RR: Yeah, I´ve never told anyone that story, but it was one of those moments. I´m so blessed and thankful, but I´m always a little bit “Don´t believe it till you´re on the fucking tourbus!”. For me, I´m gonna be playing and doing all of these shows and I´ll believe it when we get on that stage and hit that first note with Iron Maiden. Then it will be another experience when we get to come over here to Sweden to play with Alice Cooper in my new country. One other cool thing about the experience is that Roxie 77 is booked on that festival too. (Skogsröjet)

Playing with Iron Maiden in the US means major arenas and a lot of people.

RR: I can hardly wait. I´m so focused on it and that´s what I said I wanted to do last year at Sweden Rock. I made a commitment to myself that no matter what band it was, no matter what situation, I was gonna be touring on a bigger level.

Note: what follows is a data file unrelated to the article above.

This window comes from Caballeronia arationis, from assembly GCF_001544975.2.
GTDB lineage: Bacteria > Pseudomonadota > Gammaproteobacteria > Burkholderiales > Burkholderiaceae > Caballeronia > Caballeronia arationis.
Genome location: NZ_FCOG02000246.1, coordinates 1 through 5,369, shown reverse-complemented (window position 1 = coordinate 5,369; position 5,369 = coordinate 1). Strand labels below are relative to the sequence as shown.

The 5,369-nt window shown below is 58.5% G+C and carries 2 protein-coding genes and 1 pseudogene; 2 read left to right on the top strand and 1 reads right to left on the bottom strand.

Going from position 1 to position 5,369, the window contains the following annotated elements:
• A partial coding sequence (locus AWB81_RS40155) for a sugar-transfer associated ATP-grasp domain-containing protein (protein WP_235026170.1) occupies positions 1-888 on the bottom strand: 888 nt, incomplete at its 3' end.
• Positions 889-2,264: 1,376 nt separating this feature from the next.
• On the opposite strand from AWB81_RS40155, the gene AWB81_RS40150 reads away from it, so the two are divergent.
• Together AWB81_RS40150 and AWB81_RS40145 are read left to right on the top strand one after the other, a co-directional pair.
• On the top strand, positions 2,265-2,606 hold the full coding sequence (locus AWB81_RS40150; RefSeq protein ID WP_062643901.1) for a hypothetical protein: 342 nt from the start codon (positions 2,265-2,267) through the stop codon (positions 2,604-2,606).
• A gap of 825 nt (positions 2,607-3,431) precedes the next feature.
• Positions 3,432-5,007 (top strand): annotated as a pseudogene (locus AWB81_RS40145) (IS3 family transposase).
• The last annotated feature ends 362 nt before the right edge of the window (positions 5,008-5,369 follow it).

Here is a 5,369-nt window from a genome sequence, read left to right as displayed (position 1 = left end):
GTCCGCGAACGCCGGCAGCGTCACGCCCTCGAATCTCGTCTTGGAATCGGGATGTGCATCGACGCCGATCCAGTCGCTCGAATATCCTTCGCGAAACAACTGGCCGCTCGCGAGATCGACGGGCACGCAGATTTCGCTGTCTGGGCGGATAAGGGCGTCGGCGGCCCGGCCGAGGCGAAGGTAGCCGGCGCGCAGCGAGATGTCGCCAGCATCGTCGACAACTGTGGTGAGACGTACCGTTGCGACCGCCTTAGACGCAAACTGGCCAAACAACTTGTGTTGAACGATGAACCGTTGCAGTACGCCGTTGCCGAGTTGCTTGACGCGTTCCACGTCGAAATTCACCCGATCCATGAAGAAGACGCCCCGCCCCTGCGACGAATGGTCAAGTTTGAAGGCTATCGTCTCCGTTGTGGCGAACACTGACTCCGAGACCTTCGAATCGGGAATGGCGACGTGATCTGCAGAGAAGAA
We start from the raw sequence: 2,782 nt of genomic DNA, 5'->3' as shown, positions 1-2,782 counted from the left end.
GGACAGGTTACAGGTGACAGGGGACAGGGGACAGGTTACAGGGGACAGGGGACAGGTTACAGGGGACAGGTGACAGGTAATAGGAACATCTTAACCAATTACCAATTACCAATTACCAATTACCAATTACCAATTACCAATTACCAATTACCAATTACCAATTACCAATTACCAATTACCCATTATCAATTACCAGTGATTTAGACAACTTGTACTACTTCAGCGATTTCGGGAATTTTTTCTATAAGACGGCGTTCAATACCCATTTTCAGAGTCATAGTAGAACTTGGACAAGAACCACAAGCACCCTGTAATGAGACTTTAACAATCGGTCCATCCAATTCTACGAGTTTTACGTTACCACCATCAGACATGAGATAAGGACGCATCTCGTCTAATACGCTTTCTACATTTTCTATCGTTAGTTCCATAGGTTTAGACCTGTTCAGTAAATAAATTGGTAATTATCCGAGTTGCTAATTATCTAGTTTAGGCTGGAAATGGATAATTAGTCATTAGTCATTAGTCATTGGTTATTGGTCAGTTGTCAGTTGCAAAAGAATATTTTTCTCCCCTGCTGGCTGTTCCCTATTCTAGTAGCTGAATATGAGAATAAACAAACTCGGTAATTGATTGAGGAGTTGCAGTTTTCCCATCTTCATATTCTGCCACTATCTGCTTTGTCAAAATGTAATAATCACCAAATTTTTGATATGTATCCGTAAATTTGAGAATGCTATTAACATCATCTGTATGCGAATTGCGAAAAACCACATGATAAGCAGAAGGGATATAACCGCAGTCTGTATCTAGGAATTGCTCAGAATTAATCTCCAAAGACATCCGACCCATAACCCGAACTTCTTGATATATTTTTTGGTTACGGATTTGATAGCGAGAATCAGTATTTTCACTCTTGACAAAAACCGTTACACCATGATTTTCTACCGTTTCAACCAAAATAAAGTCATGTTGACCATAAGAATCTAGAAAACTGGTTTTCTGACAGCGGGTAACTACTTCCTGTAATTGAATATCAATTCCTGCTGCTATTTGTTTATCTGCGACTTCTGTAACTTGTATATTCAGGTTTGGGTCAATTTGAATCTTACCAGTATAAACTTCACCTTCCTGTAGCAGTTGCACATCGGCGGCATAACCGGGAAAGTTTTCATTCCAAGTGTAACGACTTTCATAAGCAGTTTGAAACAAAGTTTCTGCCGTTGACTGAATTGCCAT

At last year’s Sweden Rock Festival, all the guys in Buckcherry, the guys in Rob Zombie, the guys in Ozzy´s band were all coming into Sweden Rock, but then they were all leaving the next day to play another festival show in Germany or whatever! It wasn´t that I was sad or depressed, it was just that I got the inspiration and I wanted to be that guy going on to the next show as well.... so I played it in my head that by next year I was going to be either playing Sweden Rock or be on tour.
I´m convinced that things can happen like that if you really, really put it out there. Throughout the last eight months I´ve been thinking about that, but I was so focused that it wasn´t a complete out of the blue thing because it´s something that I wanted. I use this term and I don´t know where I picked it up from, but it´s called “Ask, believe, receive!”. You have to ask for it first and then you have to actually believe it´s gonna happen and then you actually have to let it happen, so those are the words that I just kept saying to myself a lot.

The tour that you´ve signed up for ends in August, but has there already been talk about making the tour longer or to go somewhere else?